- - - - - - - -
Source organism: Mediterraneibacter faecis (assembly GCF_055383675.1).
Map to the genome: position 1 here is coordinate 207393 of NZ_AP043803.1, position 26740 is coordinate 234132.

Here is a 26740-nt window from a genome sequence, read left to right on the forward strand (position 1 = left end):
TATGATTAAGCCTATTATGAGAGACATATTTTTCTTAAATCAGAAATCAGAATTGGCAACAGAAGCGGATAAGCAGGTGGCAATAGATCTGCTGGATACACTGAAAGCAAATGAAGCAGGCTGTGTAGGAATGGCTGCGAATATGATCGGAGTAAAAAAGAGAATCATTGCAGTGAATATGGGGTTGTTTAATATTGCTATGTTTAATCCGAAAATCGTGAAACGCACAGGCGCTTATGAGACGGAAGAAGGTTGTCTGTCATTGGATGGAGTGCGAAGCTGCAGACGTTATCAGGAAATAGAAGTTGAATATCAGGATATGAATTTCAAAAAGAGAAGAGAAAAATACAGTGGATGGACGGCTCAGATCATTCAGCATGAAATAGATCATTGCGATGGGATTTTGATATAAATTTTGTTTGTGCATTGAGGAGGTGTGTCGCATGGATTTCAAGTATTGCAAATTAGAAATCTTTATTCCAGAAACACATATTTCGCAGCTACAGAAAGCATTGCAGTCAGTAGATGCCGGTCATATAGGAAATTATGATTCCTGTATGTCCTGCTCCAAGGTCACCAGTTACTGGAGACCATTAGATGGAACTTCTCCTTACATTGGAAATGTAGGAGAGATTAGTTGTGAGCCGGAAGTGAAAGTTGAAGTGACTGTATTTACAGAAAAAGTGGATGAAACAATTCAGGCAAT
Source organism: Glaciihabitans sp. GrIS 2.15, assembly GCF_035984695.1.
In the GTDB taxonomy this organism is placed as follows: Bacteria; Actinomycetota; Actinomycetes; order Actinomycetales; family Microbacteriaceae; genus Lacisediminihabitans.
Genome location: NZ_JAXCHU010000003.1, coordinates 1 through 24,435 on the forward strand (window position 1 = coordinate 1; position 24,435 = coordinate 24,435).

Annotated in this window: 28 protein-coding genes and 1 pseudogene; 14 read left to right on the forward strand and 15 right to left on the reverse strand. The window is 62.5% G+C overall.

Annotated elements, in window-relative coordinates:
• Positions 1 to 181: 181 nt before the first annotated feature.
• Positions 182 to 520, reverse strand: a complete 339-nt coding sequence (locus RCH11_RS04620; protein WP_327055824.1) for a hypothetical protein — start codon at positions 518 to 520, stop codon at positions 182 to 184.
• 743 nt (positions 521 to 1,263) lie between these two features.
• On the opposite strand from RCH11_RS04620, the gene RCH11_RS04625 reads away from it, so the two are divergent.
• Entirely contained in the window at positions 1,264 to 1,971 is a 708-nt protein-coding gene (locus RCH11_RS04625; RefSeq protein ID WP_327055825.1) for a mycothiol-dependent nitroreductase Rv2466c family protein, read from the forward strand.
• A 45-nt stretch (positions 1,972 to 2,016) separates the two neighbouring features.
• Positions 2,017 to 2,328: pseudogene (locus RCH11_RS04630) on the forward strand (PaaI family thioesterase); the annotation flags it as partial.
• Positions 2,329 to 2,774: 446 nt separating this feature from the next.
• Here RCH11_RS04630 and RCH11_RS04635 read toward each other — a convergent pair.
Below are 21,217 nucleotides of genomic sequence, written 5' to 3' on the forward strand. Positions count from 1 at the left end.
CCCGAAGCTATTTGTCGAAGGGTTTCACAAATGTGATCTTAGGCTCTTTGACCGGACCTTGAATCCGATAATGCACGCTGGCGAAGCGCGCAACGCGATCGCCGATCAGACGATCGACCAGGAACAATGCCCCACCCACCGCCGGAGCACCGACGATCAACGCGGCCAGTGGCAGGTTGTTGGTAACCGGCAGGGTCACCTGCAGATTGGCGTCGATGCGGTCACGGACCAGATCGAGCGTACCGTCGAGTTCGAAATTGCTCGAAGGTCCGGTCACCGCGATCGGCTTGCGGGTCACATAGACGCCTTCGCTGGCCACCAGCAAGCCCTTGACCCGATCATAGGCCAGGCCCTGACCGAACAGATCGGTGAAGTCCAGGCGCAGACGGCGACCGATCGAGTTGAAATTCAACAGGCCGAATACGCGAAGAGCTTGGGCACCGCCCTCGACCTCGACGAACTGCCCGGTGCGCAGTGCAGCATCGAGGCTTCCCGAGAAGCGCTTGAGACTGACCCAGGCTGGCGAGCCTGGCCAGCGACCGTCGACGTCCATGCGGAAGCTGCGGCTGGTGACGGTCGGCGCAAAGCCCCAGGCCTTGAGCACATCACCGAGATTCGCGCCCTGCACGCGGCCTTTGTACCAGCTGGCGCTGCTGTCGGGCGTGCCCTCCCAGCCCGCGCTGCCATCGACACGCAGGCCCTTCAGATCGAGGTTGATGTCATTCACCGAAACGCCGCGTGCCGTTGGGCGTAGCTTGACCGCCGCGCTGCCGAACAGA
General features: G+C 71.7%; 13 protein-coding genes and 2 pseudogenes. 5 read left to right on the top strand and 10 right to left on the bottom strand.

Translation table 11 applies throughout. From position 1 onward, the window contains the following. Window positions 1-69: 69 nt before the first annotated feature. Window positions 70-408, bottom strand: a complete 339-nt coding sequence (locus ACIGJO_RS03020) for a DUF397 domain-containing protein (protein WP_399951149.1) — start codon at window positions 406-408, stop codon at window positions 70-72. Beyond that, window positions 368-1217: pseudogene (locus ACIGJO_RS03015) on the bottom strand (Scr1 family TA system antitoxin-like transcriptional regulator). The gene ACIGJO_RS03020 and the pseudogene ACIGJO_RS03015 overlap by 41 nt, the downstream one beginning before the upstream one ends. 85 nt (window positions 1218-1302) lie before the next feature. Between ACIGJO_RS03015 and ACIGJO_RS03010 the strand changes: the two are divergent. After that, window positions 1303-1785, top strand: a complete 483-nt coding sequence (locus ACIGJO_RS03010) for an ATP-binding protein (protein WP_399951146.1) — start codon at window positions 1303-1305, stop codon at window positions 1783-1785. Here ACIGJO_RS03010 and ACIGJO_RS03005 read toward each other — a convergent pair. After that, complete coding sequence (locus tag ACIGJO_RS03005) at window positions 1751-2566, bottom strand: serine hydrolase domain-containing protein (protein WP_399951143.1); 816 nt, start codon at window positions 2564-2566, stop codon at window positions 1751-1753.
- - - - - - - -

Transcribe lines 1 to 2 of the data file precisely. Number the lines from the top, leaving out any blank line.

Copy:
Source organism: Mediterraneibacter faecis (assembly GCF_055383675.1).
Map to the genome: position 1 here is coordinate 207393 of NZ_AP043803.1, position 26740 is coordinate 234132.